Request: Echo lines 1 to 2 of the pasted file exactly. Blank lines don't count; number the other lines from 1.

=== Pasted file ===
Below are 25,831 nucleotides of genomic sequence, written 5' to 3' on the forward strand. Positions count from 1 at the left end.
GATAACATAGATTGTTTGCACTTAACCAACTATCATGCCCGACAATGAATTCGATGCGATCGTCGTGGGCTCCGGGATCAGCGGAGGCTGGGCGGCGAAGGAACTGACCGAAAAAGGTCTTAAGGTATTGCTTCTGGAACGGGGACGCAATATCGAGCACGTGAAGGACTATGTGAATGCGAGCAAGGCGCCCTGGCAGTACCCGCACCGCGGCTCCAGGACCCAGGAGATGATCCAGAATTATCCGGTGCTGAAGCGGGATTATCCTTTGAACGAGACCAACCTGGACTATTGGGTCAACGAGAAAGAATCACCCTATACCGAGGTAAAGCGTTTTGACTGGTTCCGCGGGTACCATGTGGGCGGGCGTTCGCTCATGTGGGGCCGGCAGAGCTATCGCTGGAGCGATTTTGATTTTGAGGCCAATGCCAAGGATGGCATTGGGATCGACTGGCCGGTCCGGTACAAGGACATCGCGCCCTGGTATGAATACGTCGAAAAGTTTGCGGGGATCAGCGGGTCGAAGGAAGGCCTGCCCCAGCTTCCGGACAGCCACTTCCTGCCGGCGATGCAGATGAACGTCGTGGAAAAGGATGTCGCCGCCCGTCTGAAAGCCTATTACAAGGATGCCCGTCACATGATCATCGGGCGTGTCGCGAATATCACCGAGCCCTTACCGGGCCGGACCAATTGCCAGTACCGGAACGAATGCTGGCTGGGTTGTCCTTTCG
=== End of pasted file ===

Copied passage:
Below are 25,831 nucleotides of genomic sequence, written 5' to 3' on the forward strand. Positions count from 1 at the left end.
GATAACATAGATTGTTTGCACTTAACCAACTATCATGCCCGACAATGAATTCGATGCGATCGTCGTGGGCTCCGGGATCAGCGGAGGCTGGGCGGCGAAGGAACTGACCGAAAAAGGTCTTAAGGTATTGCTTCTGGAACGGGGACGCAATATCGAGCACGTGAAGGACTATGTGAATGCGAGCAAGGCGCCCTGGCAGTACCCGCACCGCGGCTCCAGGACCCAGGAGATGATCCAGAATTATCCGGTGCTGAAGCGGGATTATCCTTTGAACGAGACCAACCTGGACTATTGGGTCAACGAGAAAGAATCACCCTATACCGAGGTAAAGCGTTTTGACTGGTTCCGCGGGTACCATGTGGGCGGGCGTTCGCTCATGTGGGGCCGGCAGAGCTATCGCTGGAGCGATTTTGATTTTGAGGCCAATGCCAAGGATGGCATTGGGATCGACTGGCCGGTCCGGTACAAGGACATCGCGCCCTGGTATGAATACGTCGAAAAGTTTGCGGGGATCAGCGGGTCGAAGGAAGGCCTGCCCCAGCTTCCGGACAGCCACTTCCTGCCGGCGATGCAGATGAACGTCGTGGAAAAGGATGTCGCCGCCCGTCTGAAAGCCTATTACAAGGATGCCCGTCACATGATCATCGGGCGTGTCGCGAATATCACCGAGCCCTTACCGGGCCGGACCAATTGCCAGTACCGGAACGAATGCTGGCTGGGTTGTCCTTTCG